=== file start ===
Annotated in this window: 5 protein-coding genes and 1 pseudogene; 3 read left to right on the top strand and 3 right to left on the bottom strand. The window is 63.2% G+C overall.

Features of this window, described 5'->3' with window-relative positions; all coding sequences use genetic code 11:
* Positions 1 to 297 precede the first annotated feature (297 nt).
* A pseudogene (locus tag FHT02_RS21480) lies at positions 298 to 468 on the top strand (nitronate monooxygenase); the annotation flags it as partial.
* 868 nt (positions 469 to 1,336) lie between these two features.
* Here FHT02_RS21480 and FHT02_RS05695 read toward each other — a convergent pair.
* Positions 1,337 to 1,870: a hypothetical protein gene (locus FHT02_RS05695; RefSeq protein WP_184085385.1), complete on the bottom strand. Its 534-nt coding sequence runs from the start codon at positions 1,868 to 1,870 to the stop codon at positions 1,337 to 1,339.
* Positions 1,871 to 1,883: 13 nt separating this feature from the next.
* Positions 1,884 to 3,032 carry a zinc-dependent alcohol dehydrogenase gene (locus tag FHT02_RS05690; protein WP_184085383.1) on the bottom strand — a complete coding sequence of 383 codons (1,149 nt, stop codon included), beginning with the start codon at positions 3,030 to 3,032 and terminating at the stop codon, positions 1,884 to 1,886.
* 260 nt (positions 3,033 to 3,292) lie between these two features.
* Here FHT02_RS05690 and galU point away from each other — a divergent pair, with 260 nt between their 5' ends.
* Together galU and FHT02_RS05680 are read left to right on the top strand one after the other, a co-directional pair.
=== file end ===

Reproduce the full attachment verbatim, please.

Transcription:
Annotated in this window: 5 protein-coding genes and 1 pseudogene; 3 read left to right on the top strand and 3 right to left on the bottom strand. The window is 63.2% G+C overall.

Features of this window, described 5'->3' with window-relative positions; all coding sequences use genetic code 11:
* Positions 1 to 297 precede the first annotated feature (297 nt).
* A pseudogene (locus tag FHT02_RS21480) lies at positions 298 to 468 on the top strand (nitronate monooxygenase); the annotation flags it as partial.
* 868 nt (positions 469 to 1,336) lie between these two features.
* Here FHT02_RS21480 and FHT02_RS05695 read toward each other — a convergent pair.
* Positions 1,337 to 1,870: a hypothetical protein gene (locus FHT02_RS05695; RefSeq protein WP_184085385.1), complete on the bottom strand. Its 534-nt coding sequence runs from the start codon at positions 1,868 to 1,870 to the stop codon at positions 1,337 to 1,339.
* Positions 1,871 to 1,883: 13 nt separating this feature from the next.
* Positions 1,884 to 3,032 carry a zinc-dependent alcohol dehydrogenase gene (locus tag FHT02_RS05690; protein WP_184085383.1) on the bottom strand — a complete coding sequence of 383 codons (1,149 nt, stop codon included), beginning with the start codon at positions 3,030 to 3,032 and terminating at the stop codon, positions 1,884 to 1,886.
* 260 nt (positions 3,033 to 3,292) lie between these two features.
* Here FHT02_RS05690 and galU point away from each other — a divergent pair, with 260 nt between their 5' ends.
* Together galU and FHT02_RS05680 are read left to right on the top strand one after the other, a co-directional pair.